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Adobe answers long-time requests with multiple artboards and transparent gradients, but itâ€™s the added polish that makes Illustrator CS4 a compelling release.
Iâ€™ve always believed that Adobe Illustrator suffers from an identity crisis. Unlike Photoshop or InDesign, which are easy to describe with a single descriptive phrase (â€œphoto editing,â€ â€œpage layoutâ€), Illustrator has always been referred to more generically as a "vector graphics application." Yet Illustrator CS4, now in its fourteenth version, has evolved into an essential design tool for just about every type of creative professional.
At one time, Illustrator competed head to head with FreeHand. But after Adobe acquired Macromedia, it announced it would no longer develop FreeHand. And the other mainstream competitors to Illustrator, Corelâ€™s CorelDRAW Graphics Suite X4 and ACD Systemâ€™s Canvas 11, don't run on Macs, and neither app has secured a significant foothold in the professional design community.
That makes me especially happy to tell you that the Illustrator CS4 upgrade offers a little bit of everything: entirely new features and significant enhancements that will appeal both to longtime users and to people migrating from FreeHand. And, probably the most impressive of all to me, a collection of â€œlittle thingsâ€ give Illustrator an overall polished feel.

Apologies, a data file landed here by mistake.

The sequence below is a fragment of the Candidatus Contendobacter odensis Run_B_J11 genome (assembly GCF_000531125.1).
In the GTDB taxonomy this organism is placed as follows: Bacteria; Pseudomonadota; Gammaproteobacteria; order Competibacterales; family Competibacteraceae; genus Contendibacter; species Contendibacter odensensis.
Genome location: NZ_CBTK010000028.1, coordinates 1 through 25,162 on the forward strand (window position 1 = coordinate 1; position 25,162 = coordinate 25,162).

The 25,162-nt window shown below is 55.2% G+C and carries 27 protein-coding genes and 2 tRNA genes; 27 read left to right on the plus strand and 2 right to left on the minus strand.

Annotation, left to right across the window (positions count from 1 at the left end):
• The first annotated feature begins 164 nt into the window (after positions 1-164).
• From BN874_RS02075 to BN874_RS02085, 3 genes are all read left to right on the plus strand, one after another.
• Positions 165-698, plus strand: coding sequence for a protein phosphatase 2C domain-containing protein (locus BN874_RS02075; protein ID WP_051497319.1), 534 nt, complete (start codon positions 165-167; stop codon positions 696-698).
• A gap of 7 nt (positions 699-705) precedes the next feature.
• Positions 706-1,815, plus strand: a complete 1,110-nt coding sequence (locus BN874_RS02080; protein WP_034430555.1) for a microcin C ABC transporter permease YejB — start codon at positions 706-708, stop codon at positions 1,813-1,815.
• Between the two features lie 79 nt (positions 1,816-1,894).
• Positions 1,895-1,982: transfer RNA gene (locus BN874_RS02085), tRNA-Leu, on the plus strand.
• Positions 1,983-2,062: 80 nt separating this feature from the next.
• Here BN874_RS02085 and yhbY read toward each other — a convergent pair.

Adobe Illustrator CS4 runs on both the Mac OS and Windows. Bought new as a standalone app, it will cost you $599. Upgrades from Illustrator CS, CS2, CS3; or FreeHand MX, 10, 9 are $199.
Artboards! Artboards! Artboards!
Sound the trumpets! Release the balloons! The most requested Illustrator feature of all time -- multiple artboards -- has finally arrived. A single document can now contain up to 100 artboards, and each artboard can be of its own size and orientation (they can even overlap each other). Each Illustrator document contains a single large overall â€œcanvasâ€ where you can easily manage all of your artboards, using Illustratorâ€™s new Artboard tool.
When the Artboard tool is selected, Illustrator switches to Artboard Edit Mode, allowing you to move, copy, add, or delete artboards. A toggle lets you specify whether the artwork on an artboard moves along with the artboard, or whether artboards move independently. The improved Smart Guides feature (covered later in this review) also works on artboards, making it easy to arrange them.
Because you need to be in Artboard Edit Mode in order to manage artboards, I find that artboards never get in the way of my work -- they are there when I need it, and donâ€™t bother me when I donâ€™t.